Light Friday: Why Overpopulation Will Not Destroy the Planet
October 4, 2013
As human beings increase their lifespan with advanced medical technology and better understanding of care for the body, could we approach a point where the Earth simply cannot support the global population? A recent io9 article suggests: no.
The impact of every human life is growing, and the population of those living, breathing footprints is growing, concerning scientists about the ability of the planet to support human life. Numerous factors complicate the problem further: humans generate trash, use pollutants and fossil fuels, require space to live, and require farmland for sustenance.
As io9 suggests, we will deal with “perpetual population growth” in a variety of ways, many of them socially inspired. For instance, as gender equality improves, more women will pursue careers and forgo reproduction, leading to a small but significant lowering of global birthrate.
Finding places to live is relatively simple. Researchers have developed concepts of “arcologies,” or megacity pyramids, which would stretch populations skyward in an optimized shape and space. Additionally, other researchers have developed methods of expanding underground, or expanding up even further -- into space stations.
Sustainable power generation can help power these planned megacities, which can provide agricultural production through vertical farming as well. And the prospect of nanomolecular food production or 3D printing your dinner is approaching reality.
To read the entire fascinating article about humanity’s plans for coping with population expansion, see here.
Focus 192 laser beams in billionth-of-a-second pulses inside a cryogenetically cooled, hollow cylinder the size of a pencil eraser that holds a tiny capsule containing two hydrogen isotopes.
The result: the isotopes implode at temperatures and pressures much like those found at the center of the sun.
Creating such a mini-star on Earth is basically the concept of a fusion reaction, a much-hoped-for means of producing energy that is getting closer to reality. Researchers at the National Ignition Facility at the Lawrence Livermore National Laboratory in California report that they have made great strides in achieving a stable fusion reaction since 2010 when experiments began. However, at least one significant obstacle needs to be overcome, they say.
The “major hurdle” in question is the premature breaking apart of the capsule containing the isotopes, John Edwards, an NIF associated director, explained on the phys.org website.
A goal is to attain ignition, the point at which fusion produces more energy than is needed to initiate the reaction. To reach ignition, the laser beams create an “X-ray oven” inside the cylinder which implodes the two isotopes, deuterium and tritium (D-T).
“What we want to do is use the X-rays to blast away the outer layer of the capsule in a very controlled manner, so that the D-T pellet is compressed to just the right conditions to initiate the fusion reaction,” Edwards said.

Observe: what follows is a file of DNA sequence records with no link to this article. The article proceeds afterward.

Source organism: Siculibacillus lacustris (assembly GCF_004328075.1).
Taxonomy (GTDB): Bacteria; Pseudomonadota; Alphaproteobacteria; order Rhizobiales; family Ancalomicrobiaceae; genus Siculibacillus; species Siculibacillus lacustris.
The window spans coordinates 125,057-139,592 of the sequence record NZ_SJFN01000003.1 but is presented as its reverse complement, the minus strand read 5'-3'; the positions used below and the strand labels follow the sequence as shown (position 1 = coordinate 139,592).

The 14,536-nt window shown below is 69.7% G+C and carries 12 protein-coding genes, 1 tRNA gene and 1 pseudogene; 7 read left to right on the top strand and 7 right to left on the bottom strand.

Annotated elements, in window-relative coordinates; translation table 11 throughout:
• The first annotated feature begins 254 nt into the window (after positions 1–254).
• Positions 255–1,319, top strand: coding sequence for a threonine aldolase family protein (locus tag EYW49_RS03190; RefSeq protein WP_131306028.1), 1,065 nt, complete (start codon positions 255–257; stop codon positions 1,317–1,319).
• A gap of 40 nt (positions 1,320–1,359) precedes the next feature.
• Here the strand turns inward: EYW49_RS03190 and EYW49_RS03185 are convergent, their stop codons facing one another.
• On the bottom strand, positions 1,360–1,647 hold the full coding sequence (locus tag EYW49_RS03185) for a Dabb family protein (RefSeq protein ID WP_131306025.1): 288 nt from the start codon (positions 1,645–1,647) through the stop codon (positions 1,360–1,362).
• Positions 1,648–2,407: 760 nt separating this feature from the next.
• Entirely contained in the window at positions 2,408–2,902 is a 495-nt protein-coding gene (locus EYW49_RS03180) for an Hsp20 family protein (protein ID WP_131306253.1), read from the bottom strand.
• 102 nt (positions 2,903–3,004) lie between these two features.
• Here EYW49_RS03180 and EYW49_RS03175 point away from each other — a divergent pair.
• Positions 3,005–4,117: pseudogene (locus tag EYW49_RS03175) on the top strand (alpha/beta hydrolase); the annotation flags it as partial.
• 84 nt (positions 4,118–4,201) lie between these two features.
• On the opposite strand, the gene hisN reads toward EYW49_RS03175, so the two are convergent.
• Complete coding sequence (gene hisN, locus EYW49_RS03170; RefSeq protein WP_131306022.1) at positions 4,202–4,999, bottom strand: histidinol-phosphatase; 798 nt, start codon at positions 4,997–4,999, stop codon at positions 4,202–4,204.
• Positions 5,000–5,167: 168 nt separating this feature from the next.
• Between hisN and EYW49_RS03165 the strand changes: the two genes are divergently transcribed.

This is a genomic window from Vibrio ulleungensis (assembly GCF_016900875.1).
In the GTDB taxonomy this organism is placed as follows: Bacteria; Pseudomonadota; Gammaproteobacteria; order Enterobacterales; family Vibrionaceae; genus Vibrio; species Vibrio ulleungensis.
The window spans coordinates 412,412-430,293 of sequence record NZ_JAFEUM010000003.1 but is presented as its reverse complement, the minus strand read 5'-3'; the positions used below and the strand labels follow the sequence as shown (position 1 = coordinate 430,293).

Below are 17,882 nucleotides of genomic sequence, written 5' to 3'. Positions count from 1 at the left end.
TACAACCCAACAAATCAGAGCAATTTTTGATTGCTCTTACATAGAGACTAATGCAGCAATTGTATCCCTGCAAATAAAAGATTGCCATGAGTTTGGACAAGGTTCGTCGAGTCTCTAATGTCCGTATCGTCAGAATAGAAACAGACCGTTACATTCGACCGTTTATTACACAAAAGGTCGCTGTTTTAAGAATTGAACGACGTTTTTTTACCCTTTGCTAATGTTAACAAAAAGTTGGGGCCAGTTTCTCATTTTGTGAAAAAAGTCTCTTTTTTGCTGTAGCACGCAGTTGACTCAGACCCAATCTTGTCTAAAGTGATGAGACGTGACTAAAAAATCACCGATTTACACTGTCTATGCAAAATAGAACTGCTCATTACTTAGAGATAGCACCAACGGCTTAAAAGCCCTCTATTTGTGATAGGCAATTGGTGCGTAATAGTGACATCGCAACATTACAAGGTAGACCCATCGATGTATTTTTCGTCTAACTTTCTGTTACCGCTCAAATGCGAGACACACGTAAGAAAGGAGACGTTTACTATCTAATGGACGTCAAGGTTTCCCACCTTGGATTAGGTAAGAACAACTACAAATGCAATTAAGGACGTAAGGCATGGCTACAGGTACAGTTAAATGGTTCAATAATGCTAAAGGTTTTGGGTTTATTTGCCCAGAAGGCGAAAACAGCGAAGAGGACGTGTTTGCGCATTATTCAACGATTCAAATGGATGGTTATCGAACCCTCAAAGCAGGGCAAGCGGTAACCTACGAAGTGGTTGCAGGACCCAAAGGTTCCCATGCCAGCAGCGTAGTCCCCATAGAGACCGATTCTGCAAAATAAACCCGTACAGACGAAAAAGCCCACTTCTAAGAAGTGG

He told phys.org that his team is attempting to design an improved, stronger capsule. If successful, it should lead to further advances toward a controlled ignition, he said.
From the dustbin of Cold War ideas to pulverize those Commies in the Soviet Union comes this gem: the Pluto Project.
Engineers designed the project, dubbed “the Flying Crowbar,” as what might be described as a nuclear-powered cruise missile that could single-handedly decimate an entire country and its inhabitants, according to the Jalopnik website.
The locomotive-size missile would be capable of thundering across the planet at supersonic speed at tree-top altitude and deliver a payload of 16 or more hydrogen bombs. And it could stay aloft indefinitely, thanks to its nuclear-reactor engine.
This doomsday machine was even deadlier in that it spewed radioactive exhaust. It could therefore unleash its arsenal of bombs and then continue to fly above its targets, dusting any survivors with deadly radiation. Of course, that presented the problem of launching and flying the weapon across the U.S. or Europe and leaving radiation sickness in its wake.
Still, it was considered quite an engineering feat. Despite successful tests of its so-called ramjet engine, the Pentagon deemed the Pluto Project too provocative and cancelled it in 1964, seven years after it began. It was feared that if the weapon came off the drawing board, the Soviets would come up with one of their own.
For most of us, a “quick” health check-up usually involves what seems like a never ending wait at the doctor’s office followed by a succession of old school medical devices that take our vital signs. But patients who visit Sharp’s medical pod -- a device that looks like a cross between a salon dryer chair and a simulated ride -- find out their weight, pulse, blood pressure, temperature and oxygen saturation in the blood, all at once, in a more futuristic setting.
Although the health pod looks ultra modern from the outside, a person's blood pressure is taken the old-fashioned way: a cuff on the arm. The results involve no paperwork though, with vitals projected on 3 flat screen displays in front of the patient.
The pod prototype was available for testing at the Cutting-Edge IT & Electronics Comprehensive Exhibition in Japan (CEATEC), which runs through October 5, and IDG News Service was there to see how it works. In the future, these pods could be used at gyms or at healthcare departments at companies, and maybe, one day, they will cut out all that waiting time.